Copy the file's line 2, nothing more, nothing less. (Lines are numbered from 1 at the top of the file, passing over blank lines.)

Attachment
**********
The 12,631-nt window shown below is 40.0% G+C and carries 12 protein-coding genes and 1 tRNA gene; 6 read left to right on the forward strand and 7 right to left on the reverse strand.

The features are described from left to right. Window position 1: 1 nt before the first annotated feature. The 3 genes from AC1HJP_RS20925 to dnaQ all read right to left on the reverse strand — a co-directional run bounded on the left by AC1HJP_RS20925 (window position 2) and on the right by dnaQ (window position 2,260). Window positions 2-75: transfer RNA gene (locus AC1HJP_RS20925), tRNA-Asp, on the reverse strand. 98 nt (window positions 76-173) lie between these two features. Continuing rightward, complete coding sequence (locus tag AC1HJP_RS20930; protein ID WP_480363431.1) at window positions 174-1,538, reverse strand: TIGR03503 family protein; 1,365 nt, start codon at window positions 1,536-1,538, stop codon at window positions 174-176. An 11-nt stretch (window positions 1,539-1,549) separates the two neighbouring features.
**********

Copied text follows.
The features are described from left to right. Window position 1: 1 nt before the first annotated feature. The 3 genes from AC1HJP_RS20925 to dnaQ all read right to left on the reverse strand — a co-directional run bounded on the left by AC1HJP_RS20925 (window position 2) and on the right by dnaQ (window position 2,260). Window positions 2-75: transfer RNA gene (locus AC1HJP_RS20925), tRNA-Asp, on the reverse strand. 98 nt (window positions 76-173) lie between these two features. Continuing rightward, complete coding sequence (locus tag AC1HJP_RS20930; protein ID WP_480363431.1) at window positions 174-1,538, reverse strand: TIGR03503 family protein; 1,365 nt, start codon at window positions 1,536-1,538, stop codon at window positions 174-176. An 11-nt stretch (window positions 1,539-1,549) separates the two neighbouring features.